This article was first published in the November/December 2016 international edition of Accounting and Business magazine.

What’s your work-life balance like? Many people feel that their work impinges too heavily upon their lives. But research suggests two wildly different strategies for creating a better relationship with your work.

First, you could try to create a clearer separation between the two. For example, researcher Brandon Smit at Ball State University in the US taught employees to spend a few minutes at the end of each day writing down plans for where, when and how they would tackle incomplete goals the next day. After monitoring hundreds of employees, he found that these employees reported being able to better detach themselves from their work than other employees.

Your second option may be to integrate work and life more fully. This option may be preferable for many; my observation from working with high achievers is that the very concept of work-life balance presumes that you toil mainly to earn money to live off once you have finished work. The idea of a work-life balance implies that work is bad and life is good – and that you should minimise the impact of the first to enjoy the latter.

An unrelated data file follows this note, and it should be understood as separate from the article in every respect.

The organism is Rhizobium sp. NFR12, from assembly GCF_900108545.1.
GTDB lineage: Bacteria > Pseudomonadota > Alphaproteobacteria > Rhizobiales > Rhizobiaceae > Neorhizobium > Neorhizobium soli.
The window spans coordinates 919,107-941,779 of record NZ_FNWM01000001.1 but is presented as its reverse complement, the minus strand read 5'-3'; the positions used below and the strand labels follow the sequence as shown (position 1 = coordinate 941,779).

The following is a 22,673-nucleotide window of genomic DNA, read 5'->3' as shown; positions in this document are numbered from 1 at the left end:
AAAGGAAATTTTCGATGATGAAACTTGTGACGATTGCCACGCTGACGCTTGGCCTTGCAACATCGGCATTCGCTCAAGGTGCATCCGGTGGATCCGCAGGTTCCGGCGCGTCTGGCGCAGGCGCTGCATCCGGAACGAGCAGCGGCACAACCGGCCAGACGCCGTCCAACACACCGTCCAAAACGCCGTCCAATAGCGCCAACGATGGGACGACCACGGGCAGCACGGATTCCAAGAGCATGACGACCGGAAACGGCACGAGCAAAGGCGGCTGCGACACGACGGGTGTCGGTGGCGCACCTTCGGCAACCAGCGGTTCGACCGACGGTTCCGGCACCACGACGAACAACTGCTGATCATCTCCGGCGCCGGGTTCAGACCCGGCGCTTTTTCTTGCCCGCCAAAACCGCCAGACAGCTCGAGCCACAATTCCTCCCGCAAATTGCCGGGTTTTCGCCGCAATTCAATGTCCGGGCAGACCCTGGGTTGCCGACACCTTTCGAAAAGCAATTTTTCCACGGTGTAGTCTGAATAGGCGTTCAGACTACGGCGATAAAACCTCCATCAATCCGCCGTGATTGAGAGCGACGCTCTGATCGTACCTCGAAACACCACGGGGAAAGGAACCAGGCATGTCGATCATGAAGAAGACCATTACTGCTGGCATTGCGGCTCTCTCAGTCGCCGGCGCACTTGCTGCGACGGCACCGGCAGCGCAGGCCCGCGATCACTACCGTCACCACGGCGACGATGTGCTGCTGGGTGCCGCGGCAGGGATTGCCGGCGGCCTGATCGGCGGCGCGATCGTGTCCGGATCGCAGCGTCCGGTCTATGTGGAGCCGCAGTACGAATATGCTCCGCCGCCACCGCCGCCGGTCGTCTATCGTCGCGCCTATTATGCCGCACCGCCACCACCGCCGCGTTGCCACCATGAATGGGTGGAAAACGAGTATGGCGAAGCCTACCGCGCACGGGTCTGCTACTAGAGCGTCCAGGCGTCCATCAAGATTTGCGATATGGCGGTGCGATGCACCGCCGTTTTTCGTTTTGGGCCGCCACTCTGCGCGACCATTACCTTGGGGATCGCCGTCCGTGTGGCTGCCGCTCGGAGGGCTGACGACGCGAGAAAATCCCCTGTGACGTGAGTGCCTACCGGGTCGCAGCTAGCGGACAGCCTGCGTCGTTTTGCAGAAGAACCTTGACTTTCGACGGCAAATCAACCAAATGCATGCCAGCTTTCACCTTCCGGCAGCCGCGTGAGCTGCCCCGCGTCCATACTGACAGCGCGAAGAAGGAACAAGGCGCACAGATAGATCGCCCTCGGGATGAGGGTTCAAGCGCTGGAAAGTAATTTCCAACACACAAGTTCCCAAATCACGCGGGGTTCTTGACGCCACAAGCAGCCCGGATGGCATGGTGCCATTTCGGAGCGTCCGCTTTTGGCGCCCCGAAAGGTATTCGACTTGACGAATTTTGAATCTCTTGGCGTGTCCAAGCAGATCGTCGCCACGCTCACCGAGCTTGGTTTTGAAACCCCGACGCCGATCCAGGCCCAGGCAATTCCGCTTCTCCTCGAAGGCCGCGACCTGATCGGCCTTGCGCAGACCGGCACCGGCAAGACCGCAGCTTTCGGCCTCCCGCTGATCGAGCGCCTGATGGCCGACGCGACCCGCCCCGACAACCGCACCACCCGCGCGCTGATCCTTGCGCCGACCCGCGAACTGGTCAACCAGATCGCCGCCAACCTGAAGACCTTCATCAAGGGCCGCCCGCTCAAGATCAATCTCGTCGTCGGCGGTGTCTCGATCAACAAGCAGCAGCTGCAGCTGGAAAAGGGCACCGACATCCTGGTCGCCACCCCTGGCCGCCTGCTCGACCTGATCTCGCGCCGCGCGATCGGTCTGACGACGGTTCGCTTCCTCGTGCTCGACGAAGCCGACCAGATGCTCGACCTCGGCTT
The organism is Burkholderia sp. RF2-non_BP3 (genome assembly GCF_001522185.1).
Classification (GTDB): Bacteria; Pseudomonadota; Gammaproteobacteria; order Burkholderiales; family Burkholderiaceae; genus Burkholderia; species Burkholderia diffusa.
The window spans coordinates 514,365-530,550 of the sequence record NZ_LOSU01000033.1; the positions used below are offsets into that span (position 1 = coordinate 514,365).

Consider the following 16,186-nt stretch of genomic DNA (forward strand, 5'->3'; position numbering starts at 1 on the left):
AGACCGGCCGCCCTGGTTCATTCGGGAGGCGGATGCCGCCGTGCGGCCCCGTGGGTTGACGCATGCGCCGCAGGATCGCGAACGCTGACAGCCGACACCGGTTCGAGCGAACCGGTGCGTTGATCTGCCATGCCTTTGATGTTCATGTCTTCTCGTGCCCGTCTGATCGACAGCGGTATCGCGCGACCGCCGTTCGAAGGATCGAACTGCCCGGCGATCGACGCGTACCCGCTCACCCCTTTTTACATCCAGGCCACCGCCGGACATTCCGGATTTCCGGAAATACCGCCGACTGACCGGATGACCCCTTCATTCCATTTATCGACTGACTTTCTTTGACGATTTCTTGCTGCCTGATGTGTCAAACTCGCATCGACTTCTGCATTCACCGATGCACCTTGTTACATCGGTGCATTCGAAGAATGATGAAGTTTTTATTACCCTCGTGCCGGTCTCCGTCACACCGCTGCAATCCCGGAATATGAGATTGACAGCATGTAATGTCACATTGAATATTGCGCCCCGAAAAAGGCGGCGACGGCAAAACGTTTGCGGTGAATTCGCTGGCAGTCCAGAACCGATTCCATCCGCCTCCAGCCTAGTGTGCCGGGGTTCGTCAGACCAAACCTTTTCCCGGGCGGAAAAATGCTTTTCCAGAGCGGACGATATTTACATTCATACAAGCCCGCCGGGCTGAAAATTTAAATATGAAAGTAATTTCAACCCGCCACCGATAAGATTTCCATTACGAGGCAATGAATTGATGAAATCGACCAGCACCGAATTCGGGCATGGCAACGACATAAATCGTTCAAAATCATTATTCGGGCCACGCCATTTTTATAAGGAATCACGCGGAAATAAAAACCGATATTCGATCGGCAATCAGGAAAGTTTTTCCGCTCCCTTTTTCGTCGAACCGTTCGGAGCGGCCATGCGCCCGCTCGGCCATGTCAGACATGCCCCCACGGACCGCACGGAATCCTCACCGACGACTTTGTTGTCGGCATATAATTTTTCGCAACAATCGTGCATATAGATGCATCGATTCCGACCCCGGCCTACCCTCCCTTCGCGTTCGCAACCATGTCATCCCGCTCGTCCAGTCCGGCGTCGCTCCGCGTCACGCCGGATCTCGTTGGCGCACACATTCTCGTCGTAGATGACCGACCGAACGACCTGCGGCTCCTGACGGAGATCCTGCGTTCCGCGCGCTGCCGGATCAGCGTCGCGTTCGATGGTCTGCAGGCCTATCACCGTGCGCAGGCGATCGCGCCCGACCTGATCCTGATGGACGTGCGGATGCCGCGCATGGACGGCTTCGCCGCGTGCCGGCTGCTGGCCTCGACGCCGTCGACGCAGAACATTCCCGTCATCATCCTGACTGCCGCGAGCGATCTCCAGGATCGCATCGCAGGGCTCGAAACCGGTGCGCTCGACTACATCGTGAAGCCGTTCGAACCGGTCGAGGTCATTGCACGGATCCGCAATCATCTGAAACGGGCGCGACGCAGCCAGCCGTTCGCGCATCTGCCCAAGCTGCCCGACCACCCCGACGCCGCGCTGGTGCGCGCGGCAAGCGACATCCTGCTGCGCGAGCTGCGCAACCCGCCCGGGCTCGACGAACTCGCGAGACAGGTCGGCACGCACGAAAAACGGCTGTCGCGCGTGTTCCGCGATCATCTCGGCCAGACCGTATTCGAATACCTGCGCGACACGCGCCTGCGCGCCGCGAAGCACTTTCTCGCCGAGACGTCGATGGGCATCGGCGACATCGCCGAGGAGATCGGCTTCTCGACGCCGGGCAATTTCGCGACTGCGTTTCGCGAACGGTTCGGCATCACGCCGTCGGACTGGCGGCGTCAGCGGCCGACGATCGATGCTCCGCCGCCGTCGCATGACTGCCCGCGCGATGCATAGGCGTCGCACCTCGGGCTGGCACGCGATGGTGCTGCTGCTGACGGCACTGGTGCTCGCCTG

I am coaching an entrepreneur who sold a business for over £10m shortly after he turned 50. After the sale, he initially decided to take a few years to travel and enjoy life. But within 12 months, he had started a new venture, hiring employees and raising capital. Creating a product and developing a business around it is fun for him. Working is part of his identity.

The majority of the most successful people I encounter find genuine joy in their work. That doesn’t mean they love every moment, but for the most part they love great chunks of what they do.

So rather than thinking about work-life balance in terms of separating the two, perhaps blend, mix and integrate them. Find ways to make your work more like the life you already enjoy.

What do you find rewarding, absorbing or engaging? Perhaps you want to spend more time with customers or do the opposite and have more time for thinking or planning. Maybe you want to move away from the numbers to get more involved in business strategy, marketing, advising and training colleagues, or something else entirely.

Then make a plan and implement it. Volunteer for the kinds of projects you like. Go on courses to boost the skills that will allow you to do more of what you enjoy. Seek mentors and coaches to help you change the nature your role. Consider switching employers: find a culture or role that is more receptive to your needs.

In summary, you do not have to let your work dominate your life. Either choose to separate them more forcefully or integrate your life more fully into your work. You will be grateful for whatever change you make.

Dr Rob Yeung is an organisational psychologist and coach at consultancy Talentspace